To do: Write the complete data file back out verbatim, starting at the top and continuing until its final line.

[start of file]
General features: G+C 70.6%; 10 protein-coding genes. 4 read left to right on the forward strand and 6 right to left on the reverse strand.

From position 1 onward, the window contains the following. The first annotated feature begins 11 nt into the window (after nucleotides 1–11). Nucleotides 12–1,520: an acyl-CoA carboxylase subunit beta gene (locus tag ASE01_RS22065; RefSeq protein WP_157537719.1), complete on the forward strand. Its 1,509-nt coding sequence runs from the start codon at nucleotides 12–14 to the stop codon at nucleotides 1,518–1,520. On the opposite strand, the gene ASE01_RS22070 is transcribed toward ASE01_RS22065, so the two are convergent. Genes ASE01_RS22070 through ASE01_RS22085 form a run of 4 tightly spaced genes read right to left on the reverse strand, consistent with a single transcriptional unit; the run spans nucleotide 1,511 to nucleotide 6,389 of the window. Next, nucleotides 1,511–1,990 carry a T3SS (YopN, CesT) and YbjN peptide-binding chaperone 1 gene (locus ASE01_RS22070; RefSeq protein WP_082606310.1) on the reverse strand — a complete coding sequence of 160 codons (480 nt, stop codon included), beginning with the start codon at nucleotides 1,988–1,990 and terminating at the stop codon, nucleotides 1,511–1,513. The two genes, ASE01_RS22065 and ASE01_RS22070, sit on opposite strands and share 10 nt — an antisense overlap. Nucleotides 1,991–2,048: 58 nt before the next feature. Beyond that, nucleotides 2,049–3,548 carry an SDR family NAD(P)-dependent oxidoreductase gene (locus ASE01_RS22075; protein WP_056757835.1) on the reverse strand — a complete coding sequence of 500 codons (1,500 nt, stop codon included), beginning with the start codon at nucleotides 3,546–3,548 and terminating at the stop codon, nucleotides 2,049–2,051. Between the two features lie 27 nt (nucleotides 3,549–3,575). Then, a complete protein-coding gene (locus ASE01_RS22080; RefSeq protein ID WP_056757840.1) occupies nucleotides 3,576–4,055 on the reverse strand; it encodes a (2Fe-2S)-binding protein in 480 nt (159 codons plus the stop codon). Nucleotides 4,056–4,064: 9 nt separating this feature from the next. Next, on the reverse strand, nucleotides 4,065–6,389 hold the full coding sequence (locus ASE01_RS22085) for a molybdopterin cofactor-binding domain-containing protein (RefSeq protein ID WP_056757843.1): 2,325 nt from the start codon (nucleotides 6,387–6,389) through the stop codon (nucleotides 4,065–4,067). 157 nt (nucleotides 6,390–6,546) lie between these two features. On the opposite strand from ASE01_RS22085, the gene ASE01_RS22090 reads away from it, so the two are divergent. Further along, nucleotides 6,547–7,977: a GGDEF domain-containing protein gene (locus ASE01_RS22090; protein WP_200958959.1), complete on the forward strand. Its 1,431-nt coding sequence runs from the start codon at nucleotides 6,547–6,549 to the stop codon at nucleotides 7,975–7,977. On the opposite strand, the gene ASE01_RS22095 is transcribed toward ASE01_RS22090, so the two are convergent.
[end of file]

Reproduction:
General features: G+C 70.6%; 10 protein-coding genes. 4 read left to right on the forward strand and 6 right to left on the reverse strand.

From position 1 onward, the window contains the following. The first annotated feature begins 11 nt into the window (after nucleotides 1–11). Nucleotides 12–1,520: an acyl-CoA carboxylase subunit beta gene (locus tag ASE01_RS22065; RefSeq protein WP_157537719.1), complete on the forward strand. Its 1,509-nt coding sequence runs from the start codon at nucleotides 12–14 to the stop codon at nucleotides 1,518–1,520. On the opposite strand, the gene ASE01_RS22070 is transcribed toward ASE01_RS22065, so the two are convergent. Genes ASE01_RS22070 through ASE01_RS22085 form a run of 4 tightly spaced genes read right to left on the reverse strand, consistent with a single transcriptional unit; the run spans nucleotide 1,511 to nucleotide 6,389 of the window. Next, nucleotides 1,511–1,990 carry a T3SS (YopN, CesT) and YbjN peptide-binding chaperone 1 gene (locus ASE01_RS22070; RefSeq protein WP_082606310.1) on the reverse strand — a complete coding sequence of 160 codons (480 nt, stop codon included), beginning with the start codon at nucleotides 1,988–1,990 and terminating at the stop codon, nucleotides 1,511–1,513. The two genes, ASE01_RS22065 and ASE01_RS22070, sit on opposite strands and share 10 nt — an antisense overlap. Nucleotides 1,991–2,048: 58 nt before the next feature. Beyond that, nucleotides 2,049–3,548 carry an SDR family NAD(P)-dependent oxidoreductase gene (locus ASE01_RS22075; protein WP_056757835.1) on the reverse strand — a complete coding sequence of 500 codons (1,500 nt, stop codon included), beginning with the start codon at nucleotides 3,546–3,548 and terminating at the stop codon, nucleotides 2,049–2,051. Between the two features lie 27 nt (nucleotides 3,549–3,575). Then, a complete protein-coding gene (locus ASE01_RS22080; RefSeq protein ID WP_056757840.1) occupies nucleotides 3,576–4,055 on the reverse strand; it encodes a (2Fe-2S)-binding protein in 480 nt (159 codons plus the stop codon). Nucleotides 4,056–4,064: 9 nt separating this feature from the next. Next, on the reverse strand, nucleotides 4,065–6,389 hold the full coding sequence (locus ASE01_RS22085) for a molybdopterin cofactor-binding domain-containing protein (RefSeq protein ID WP_056757843.1): 2,325 nt from the start codon (nucleotides 6,387–6,389) through the stop codon (nucleotides 4,065–4,067). 157 nt (nucleotides 6,390–6,546) lie between these two features. On the opposite strand from ASE01_RS22085, the gene ASE01_RS22090 reads away from it, so the two are divergent. Further along, nucleotides 6,547–7,977: a GGDEF domain-containing protein gene (locus ASE01_RS22090; protein WP_200958959.1), complete on the forward strand. Its 1,431-nt coding sequence runs from the start codon at nucleotides 6,547–6,549 to the stop codon at nucleotides 7,975–7,977. On the opposite strand, the gene ASE01_RS22095 is transcribed toward ASE01_RS22090, so the two are convergent.